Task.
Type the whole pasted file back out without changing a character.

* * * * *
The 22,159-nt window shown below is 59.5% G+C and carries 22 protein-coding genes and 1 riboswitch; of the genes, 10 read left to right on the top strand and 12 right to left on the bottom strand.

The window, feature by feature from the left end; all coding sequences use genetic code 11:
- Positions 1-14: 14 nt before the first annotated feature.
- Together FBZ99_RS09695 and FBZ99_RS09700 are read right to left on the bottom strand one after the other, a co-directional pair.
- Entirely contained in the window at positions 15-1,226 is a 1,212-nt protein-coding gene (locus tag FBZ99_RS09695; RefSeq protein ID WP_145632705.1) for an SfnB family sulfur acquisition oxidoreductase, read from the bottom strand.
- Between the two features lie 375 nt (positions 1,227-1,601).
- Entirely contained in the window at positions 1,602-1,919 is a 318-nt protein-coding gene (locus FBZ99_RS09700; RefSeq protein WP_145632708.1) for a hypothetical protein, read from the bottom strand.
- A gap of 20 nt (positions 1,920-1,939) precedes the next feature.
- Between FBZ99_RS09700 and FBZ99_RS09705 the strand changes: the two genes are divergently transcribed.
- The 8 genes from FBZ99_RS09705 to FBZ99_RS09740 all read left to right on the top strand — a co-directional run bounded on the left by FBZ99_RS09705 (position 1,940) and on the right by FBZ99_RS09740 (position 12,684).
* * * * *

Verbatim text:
The 22,159-nt window shown below is 59.5% G+C and carries 22 protein-coding genes and 1 riboswitch; of the genes, 10 read left to right on the top strand and 12 right to left on the bottom strand.

The window, feature by feature from the left end; all coding sequences use genetic code 11:
- Positions 1-14: 14 nt before the first annotated feature.
- Together FBZ99_RS09695 and FBZ99_RS09700 are read right to left on the bottom strand one after the other, a co-directional pair.
- Entirely contained in the window at positions 15-1,226 is a 1,212-nt protein-coding gene (locus tag FBZ99_RS09695; RefSeq protein ID WP_145632705.1) for an SfnB family sulfur acquisition oxidoreductase, read from the bottom strand.
- Between the two features lie 375 nt (positions 1,227-1,601).
- Entirely contained in the window at positions 1,602-1,919 is a 318-nt protein-coding gene (locus FBZ99_RS09700; RefSeq protein WP_145632708.1) for a hypothetical protein, read from the bottom strand.
- A gap of 20 nt (positions 1,920-1,939) precedes the next feature.
- Between FBZ99_RS09700 and FBZ99_RS09705 the strand changes: the two genes are divergently transcribed.
- The 8 genes from FBZ99_RS09705 to FBZ99_RS09740 all read left to right on the top strand — a co-directional run bounded on the left by FBZ99_RS09705 (position 1,940) and on the right by FBZ99_RS09740 (position 12,684).